In search for a new IMO Secretary-General - assessing Indonesia's strength at the Global Maritime Forum

The International Maritime Or ganization (IMO) will soon elect a new Secretary-General. The in- cumbent Secretary-General, Kitack Lim, is to end his term in December 2023.

In search for a new IMO Secretary-General - assessing Indonesia's strength at the Global Maritime Forum

Siswanto Rusdi

Dewan Pakar : Pramarin

Founder and Director of The National Maritime Institute ( Namarin )

The International Maritime Organization (IMO) will soon elect a new Secretary-General. The incumbent Secretary-General, Kitack Lim, is to end his term in December 2023. The selection process to find a successor for the leader of the orga nization, which is under the United Nations, started in December 2022.

March 31 was the deadline for nominating candidates. Seven have been proposed by seven member countries of the organization, whose Headquarters are based in the city of London. Media reported that the seven candidates include Moin Uddin Ahmed (Bangladesh), Suat Hay- ri Aka (Turkiye), Arsenio Antonio Dominguez Velasco (Panama), Cleopatra Doumbia-Henry (Domini- ca), Nancy Karigithu (Kenya), Min- na Kivimäki (Finland) and Zhang Xiaojie (China).

Their fate will be determined. in elections by the IMO Council, which will hold its 129th meeting in July 2023. As a member country, Indonesia. did not nominate any of its compa- triots, despite the lack of any impediment. What a pity.

Why is it important to pay atten tion to the IMO Secretary-General election? This year's IMO Secretary-General selection deserves attention because issues such as decarbon- ization in the shipping industry, supply chain security, trade route freedom and others have surfaced in recent years. These issues will intensify in the subsequent tenure, whoever the IMO Secretary-General will be. In the IMO system, the Secre tary-General holds limited power. Policies are discussed, and decisions are made in Committees, where the most "powerful" among them is the Maritime Safety Committee or MSC.Nevertheless, the Secretary-Gen- eral can shape and direct developing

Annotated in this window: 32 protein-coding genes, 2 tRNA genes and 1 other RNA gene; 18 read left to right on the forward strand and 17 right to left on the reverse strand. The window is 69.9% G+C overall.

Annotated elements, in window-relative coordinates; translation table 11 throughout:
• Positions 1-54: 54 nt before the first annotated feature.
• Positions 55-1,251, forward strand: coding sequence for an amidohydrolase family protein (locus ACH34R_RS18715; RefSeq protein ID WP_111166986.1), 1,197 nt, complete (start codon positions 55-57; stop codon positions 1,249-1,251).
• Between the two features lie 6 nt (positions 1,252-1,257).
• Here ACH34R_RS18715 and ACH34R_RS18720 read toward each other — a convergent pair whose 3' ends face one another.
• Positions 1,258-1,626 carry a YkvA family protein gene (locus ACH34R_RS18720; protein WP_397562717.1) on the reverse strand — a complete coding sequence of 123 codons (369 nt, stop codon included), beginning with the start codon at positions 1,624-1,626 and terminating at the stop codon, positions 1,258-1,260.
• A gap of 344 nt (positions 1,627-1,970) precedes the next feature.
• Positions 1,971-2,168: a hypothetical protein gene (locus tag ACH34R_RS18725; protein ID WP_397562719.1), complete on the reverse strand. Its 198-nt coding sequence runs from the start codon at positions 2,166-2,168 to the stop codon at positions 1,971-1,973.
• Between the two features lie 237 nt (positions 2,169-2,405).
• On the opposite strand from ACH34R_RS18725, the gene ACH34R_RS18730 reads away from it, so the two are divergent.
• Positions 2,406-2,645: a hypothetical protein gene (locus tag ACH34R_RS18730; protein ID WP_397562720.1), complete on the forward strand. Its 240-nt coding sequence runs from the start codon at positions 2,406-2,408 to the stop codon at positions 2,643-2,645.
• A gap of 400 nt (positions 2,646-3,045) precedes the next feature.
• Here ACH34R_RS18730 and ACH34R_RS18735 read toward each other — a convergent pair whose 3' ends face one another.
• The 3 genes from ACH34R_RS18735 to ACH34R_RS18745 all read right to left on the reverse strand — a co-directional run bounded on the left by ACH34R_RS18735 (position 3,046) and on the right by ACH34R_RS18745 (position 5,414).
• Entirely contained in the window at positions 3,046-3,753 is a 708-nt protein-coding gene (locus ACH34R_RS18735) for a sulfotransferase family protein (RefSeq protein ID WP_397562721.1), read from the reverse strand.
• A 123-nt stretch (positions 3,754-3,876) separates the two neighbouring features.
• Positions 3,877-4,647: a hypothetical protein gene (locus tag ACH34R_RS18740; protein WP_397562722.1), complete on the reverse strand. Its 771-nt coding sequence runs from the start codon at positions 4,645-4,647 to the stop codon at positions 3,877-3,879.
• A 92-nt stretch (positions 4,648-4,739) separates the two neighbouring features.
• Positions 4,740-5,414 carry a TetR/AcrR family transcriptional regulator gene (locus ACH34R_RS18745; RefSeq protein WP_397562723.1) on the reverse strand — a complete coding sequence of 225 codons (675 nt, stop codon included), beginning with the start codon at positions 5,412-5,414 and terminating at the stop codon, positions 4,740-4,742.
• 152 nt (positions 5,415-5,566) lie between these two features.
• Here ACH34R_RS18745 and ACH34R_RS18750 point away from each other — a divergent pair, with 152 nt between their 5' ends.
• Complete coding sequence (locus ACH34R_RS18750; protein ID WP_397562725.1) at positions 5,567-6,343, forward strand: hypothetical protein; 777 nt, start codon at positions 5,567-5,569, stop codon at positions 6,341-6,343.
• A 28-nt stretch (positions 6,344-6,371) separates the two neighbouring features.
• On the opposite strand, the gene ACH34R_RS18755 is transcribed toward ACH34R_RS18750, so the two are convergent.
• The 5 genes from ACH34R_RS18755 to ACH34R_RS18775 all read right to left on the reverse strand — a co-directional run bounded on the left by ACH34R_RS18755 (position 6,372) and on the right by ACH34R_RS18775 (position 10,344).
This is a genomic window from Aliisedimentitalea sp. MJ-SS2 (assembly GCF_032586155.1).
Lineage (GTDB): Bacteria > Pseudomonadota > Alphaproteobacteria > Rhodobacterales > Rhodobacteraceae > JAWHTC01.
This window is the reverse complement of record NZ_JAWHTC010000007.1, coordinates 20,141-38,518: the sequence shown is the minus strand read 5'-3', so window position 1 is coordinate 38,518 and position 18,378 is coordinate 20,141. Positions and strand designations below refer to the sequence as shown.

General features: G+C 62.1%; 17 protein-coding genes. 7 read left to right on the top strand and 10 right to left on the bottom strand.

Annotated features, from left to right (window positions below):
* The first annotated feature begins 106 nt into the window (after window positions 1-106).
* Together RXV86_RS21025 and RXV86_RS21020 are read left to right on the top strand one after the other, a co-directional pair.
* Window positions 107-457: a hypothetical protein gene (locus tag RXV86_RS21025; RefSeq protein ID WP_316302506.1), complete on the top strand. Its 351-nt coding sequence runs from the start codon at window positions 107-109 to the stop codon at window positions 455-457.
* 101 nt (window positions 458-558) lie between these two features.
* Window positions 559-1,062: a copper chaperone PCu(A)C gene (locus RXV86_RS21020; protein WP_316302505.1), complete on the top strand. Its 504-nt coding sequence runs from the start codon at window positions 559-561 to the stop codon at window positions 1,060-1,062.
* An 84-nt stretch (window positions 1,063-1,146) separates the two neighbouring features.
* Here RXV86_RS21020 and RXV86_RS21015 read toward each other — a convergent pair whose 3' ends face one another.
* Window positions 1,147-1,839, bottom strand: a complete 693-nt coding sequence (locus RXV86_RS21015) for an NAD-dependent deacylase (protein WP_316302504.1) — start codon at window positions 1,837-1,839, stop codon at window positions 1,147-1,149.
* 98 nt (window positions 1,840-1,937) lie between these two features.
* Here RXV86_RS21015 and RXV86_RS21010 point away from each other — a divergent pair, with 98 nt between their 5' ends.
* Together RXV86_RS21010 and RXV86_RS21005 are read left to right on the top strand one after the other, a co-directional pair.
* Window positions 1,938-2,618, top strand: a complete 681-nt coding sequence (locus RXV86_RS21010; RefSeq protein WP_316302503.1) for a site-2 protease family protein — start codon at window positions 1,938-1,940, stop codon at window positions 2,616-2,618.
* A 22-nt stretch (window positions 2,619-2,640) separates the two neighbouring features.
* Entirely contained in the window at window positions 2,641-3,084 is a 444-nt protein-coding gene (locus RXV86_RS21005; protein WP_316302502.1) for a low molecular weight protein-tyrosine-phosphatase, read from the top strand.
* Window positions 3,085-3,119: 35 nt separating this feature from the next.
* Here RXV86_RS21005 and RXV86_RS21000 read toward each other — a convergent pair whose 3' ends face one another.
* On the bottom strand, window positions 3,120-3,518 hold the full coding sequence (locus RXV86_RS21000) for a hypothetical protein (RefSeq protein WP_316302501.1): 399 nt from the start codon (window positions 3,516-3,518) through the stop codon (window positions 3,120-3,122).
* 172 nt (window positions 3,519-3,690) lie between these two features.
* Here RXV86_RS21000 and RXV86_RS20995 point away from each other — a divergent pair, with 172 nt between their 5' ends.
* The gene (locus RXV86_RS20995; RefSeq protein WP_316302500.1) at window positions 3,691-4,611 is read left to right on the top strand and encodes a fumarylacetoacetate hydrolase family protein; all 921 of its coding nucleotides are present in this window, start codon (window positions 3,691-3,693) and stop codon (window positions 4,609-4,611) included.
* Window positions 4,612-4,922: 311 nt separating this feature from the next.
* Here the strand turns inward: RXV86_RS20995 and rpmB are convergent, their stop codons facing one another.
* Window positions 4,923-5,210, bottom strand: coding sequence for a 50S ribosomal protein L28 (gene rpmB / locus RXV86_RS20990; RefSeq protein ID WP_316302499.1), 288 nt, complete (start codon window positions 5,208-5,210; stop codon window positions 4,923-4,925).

This is why IMO member coun- tries, at least those with nominated candidates, hope the Secretary-General will be one from their own coun- try. Therefore, they can benefit as much as possible from every policy and regulation produced by existing Committees. Since the United Nations Frame- work Convention on Climate Change (UNFCC) was first launched in 1992, the shipping sector has been active- ly involved in climate change issues.

IMO then amended the MARPOL Convention and issued Resolution 8 regarding CO2 emissions from ships, in 1997. According to expert estimates, emissions from the shipping sector are around 2 percent of the world's total greenhouse gas (GHG) and are expected to increase in the coming years.In response to this condition, in April 2018, IMO issued the "Initial Strategy on the Reduction of GHG Emissions from Ships", aiming to reduce GHG in the international shipping sector by at least 50 per cent by 2050.

The target is to solve the problem within this century. One of the de- carbonization attempts is by using alternative fuels for ships. Several fuel options have emerged, and various gases (LNG, Ammonia and others) are consid- ered to be used as fuels. Some of the vessels using these specific fuels have already crossed the oceans. The shipping sector notes that ten ships currently use LNG, in- cluding Creale Spirit, Isla Bella and Rem Eir.